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HomeTopicsExpat LivingLiving with Earthquakes in Costa Rica: An Expats Perspective on Seismic Activity

Living with Earthquakes in Costa Rica: An Expats Perspective on Seismic Activity

A friend who lives in New York City was all over social media in the wake of the 4.8 earthquake that hit the east coast of the US on Thursday. The sensation of the earth moving, and the building he was in swaying was a first for him. All I could think was, ‘Welcome to the club’.

According to the University of Costa Rica’s page on seismic history, there have been 31 quakes of 5.0 or better here since 1990. And countless smaller tremors. Ovsicori, the organization that keeps tabs on volcanic and seismic activity, records all the tremors throughout Costa Rica. Their website features a map that shows all recorded movements over the past 15 days.

It is mind-boggling (or maybe earth-shattering would be the better adjective) to look at this map and see the underground activity. We easily average a dozen tremors daily, mostly concentrated in the Central Valley and Central Pacific regions, but with all provinces well represented.

When it comes to the sensation of the earth moving beneath your feet, we are jaded. The first historically recorded earthquake in Costa Rica was in the Cartago region in 1756. (Cartago was also the epicenter of the 1910 quake that killed 700 people and left thousands homeless). There have been hundreds of thousands of all magnitudes since.

While they will be talking about the 4.8 for a long time in New York and New Jersey, our next 4.8 plus shaker will just be the latest in a list stretching back centuries.

The first time I felt a tremor was my second day in the country, while eating breakfast in a San Jose hotel. I have lost count of how many times I have felt the shock of the tectonic plates grinding away kilometers below the surface. But not all earthquakes are equal. I have created my own unscientific groupings, and all activity falls under one of four types:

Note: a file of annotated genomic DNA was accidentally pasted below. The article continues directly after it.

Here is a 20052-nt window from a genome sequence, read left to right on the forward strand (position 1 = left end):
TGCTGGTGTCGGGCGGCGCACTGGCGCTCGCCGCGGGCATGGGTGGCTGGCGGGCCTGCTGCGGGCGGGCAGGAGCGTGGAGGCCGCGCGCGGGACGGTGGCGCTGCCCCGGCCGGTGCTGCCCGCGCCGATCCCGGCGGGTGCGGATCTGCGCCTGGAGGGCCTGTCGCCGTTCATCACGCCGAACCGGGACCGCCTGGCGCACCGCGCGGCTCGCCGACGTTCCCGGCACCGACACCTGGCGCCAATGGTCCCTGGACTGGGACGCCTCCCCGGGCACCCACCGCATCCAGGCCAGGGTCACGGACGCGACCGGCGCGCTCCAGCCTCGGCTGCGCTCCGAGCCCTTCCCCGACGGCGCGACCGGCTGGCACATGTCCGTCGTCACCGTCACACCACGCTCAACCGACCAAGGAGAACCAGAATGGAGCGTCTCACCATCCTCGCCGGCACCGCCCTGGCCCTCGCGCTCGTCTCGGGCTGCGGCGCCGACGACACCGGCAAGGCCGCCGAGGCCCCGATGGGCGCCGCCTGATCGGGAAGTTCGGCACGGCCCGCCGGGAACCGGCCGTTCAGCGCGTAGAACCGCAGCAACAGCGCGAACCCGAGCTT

1) Unfelt– this makes up the majority of activity. The imperceptible 1.5 to 2 tremors, 50 or more kilometers beneath the surface. Just the slightest earth belch, undetected by humans.

2) A slight tremble of the earth– Usually brief and with just enough force to make you wonder if you just felt a tremor.

3) The jolt– Felt immediately, followed by several long seconds of the inanimate objects in every house coming to wobbly life. Once the quake subsides, people are on the phone or on Facebook, inquiring as to who else felt it nationwide.

4) The ones you remember where you were when they hit– Limon 1991, Cinchona 2009, Samara 2012. What distinguishes the most massive quakes is the initial jolt, the duration, and the shallowness of depth beneath the earth’s crust where the plates are hitting. The jolt hits hard, and is followed by several seconds of shaking.

In the first few seconds the expectation–hope– is that it will be brief. But in the moment of these eternal seconds, the quake gains in intensity instead of dissipating. The most powerful quakes also occur at a shallow depth beneath the earth’s crust, from 5 to 15 kilometers below. Typically, the shallower the depth, the more it will be felt. It is that combination that adds up to a major, memorable earthquake.

We live along the Ring of Fire, where 90 percent of earthquakes occur. Right now, somewhere in Costa Rica, there is a rumbling kilometers below the surface. It may be imperceptible, and it may be the next big one. The one inevitability is that someday, sooner or later, there will be another big one. Stay tuned.

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